How To Create A Resource Plan In 7 Steps
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How To Create A Resource Plan In 7 Steps

Post Author - Jitesh Patil Jitesh Patil Last Updated:

As an agency project manager, you’ve probably experienced the agony of a project going over budget or missing deadlines because of poor project resource planning.

But let’s face it—creating a resource management plan while balancing a project’s requirements, budget, and schedule can be a real pain. Even the thought of identifying all the required resources, assigning them, and creating a detailed schedule is enough to give you a headache.

It doesn’t have to be this way.

This article will show you how to create a resource plan that addresses these pain points and sets your project team up for success. You’ll learn about the steps involved, the tools needed, and the best practices to document a resource management plan.

Ready to get started?

Let’s start by understanding what a resource plan is.

What is a resource plan?

A resource plan is a document that outlines the resources (people, tools, and materials) needed to complete a project. For an agency project, this document focuses primarily on human resources and their capacity, availability, and workload.

This plan helps a project manager manage resources and adjust the schedule.

Project managers create it in the early planning stages of project management. It’s a deliverable of an effective resource planning process.

Elements of a project resource plan

A comprehensive resource plan includes:

  • Resource requirements: A list of all the resources needed to complete the project, including their number, roles, and responsibilities
  • Project schedule: A detailed schedule including task start and end dates as well as critical milestones
  • Resource gaps and risks: An analysis of the resource needs that cannot be met internally and a plan to deal with resource risks
  • Resource management: A plan about how to monitor resource utilization and workload
  • Monitoring and control plan: A plan to share resource planning and management updates with stakeholders, team members, and management.

How to create a resource plan?

Project managers plan resource management during the project’s planning phase. This upfront project management work ensures that you have the right resources available at the right time in your project.

Let’s look at the steps involved in creating one.

Grab a copy of our free project resource plan template to follow along.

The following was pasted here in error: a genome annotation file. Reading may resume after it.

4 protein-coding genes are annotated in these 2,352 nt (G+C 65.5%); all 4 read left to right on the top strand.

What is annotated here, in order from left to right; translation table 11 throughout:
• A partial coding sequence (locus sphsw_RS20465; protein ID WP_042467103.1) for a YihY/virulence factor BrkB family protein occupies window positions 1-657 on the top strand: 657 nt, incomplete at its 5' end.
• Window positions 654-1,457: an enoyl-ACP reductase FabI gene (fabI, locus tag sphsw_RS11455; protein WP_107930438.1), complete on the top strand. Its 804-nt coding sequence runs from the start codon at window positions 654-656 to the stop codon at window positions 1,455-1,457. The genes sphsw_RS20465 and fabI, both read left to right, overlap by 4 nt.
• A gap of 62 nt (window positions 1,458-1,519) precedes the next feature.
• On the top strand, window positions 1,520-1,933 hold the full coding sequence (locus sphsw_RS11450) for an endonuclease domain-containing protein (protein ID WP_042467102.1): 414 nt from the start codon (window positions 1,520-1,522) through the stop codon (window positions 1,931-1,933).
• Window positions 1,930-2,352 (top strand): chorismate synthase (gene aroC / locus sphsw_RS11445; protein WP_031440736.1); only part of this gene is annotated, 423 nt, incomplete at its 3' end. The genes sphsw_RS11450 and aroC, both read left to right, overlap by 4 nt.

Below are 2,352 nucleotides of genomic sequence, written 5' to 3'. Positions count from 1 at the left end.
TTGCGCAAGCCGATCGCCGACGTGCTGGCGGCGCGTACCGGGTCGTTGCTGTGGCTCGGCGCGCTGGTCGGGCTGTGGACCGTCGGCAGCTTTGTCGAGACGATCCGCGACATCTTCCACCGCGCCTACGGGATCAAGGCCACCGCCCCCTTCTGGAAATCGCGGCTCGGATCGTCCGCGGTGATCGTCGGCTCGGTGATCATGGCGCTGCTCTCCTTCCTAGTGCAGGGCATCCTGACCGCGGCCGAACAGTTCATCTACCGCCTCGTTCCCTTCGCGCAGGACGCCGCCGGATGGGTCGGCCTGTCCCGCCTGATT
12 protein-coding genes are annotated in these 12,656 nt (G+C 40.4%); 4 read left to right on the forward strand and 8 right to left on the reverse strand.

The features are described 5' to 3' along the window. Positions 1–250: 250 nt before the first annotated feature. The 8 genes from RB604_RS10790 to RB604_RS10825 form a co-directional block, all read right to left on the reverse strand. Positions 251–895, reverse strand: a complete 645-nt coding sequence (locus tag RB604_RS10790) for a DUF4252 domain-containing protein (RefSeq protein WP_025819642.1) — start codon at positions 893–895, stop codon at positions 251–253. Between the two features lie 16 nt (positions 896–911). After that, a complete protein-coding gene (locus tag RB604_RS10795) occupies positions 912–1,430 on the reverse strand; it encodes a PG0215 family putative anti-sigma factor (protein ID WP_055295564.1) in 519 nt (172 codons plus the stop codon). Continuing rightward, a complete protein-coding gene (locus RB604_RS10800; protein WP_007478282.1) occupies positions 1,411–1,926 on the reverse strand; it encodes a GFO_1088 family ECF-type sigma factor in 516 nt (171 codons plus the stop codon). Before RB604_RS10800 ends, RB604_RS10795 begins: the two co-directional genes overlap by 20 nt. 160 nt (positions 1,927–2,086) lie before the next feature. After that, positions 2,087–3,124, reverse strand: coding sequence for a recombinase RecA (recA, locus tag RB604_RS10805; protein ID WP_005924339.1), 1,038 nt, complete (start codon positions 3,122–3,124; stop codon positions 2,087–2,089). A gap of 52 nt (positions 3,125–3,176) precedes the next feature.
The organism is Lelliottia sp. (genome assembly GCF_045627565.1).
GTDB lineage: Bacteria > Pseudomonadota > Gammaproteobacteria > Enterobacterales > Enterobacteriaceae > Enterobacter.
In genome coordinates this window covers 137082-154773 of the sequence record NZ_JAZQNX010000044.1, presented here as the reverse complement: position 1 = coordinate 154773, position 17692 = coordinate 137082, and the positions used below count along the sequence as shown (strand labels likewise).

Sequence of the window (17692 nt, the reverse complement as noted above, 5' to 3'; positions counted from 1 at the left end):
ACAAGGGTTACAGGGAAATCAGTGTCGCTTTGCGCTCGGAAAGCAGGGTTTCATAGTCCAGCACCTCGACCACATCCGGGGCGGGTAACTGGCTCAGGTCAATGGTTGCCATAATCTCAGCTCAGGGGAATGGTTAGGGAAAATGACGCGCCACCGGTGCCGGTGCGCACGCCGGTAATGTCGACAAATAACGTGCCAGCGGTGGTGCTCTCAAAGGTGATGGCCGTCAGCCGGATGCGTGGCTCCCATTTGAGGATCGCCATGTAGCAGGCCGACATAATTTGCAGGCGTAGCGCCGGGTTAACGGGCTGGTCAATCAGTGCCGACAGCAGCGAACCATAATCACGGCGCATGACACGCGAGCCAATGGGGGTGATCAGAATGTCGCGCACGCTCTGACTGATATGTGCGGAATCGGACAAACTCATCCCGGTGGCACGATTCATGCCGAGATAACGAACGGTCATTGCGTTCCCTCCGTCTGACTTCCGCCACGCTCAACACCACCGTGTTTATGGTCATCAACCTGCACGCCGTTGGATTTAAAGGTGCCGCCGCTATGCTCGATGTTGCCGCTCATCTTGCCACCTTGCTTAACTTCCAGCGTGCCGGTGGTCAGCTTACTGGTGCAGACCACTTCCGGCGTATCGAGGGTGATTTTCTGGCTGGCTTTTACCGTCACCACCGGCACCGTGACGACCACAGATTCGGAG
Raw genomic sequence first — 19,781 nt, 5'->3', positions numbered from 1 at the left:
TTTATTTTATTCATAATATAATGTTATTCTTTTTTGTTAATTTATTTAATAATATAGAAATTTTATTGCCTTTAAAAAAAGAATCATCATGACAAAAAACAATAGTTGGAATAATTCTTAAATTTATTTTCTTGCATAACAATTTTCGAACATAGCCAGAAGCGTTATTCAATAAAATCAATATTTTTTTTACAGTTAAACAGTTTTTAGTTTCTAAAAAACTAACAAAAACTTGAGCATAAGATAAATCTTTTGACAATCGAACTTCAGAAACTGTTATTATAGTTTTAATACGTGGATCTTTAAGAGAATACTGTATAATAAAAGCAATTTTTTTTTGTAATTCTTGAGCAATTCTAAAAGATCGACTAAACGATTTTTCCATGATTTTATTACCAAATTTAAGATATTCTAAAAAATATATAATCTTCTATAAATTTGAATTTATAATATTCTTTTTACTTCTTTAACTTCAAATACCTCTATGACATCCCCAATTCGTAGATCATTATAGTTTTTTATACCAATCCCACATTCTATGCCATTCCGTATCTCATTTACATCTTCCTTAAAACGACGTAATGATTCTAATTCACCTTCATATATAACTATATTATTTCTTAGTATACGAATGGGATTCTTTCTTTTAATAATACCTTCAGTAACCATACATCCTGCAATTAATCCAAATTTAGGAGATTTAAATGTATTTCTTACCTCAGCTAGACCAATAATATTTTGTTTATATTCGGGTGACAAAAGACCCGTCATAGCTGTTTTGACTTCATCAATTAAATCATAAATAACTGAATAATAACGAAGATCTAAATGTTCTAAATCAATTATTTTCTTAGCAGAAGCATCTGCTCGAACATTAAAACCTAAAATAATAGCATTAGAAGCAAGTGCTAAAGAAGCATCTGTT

#1. Document project scope

The first step in project management is to define the project’s scope.

The scope document not only helps you plan a project’s schedule, but it’s also critical for understanding the resource requirements of a project.

You don’t need to redo the entire scope document. However, it helps to include the following:

  • Key project deliverables
  • Major activities needed to deliver them
  • And things that are out of scope

Creating a Work Breakdown Structure (WBS) based on project requirements helps you identify the deliverables and tasks.

Sample project scope for a content marketing campaign
Sample project scope for a content marketing campaign

Include a brief project scope outlining the deliverables and activities needed to complete the project.

#2. Identify resource requirements

At this stage, you know the activities needed to deliver a project. Next, you can quickly identify the resources required to complete each activity.

For example, here’s how you can document the resource requirements for a content marketing project.

sample resource requirements for a content marketing project
Sample resource requirements for a content marketing project

For every resource type, note down the following:

  • Role
  • Responsibilities (you’ll need these later to identify resource gaps)
  • And the number of resources required

#3. Include the project timeline

At the end of step #2, you’ve identified the “who,” i.e., the project resources.

Next, you need the “when.”

You only need some of the resources at all times in your project’s lifecycle. It makes sense to allocate and release a valuable resource as required so they can work on multiple projects.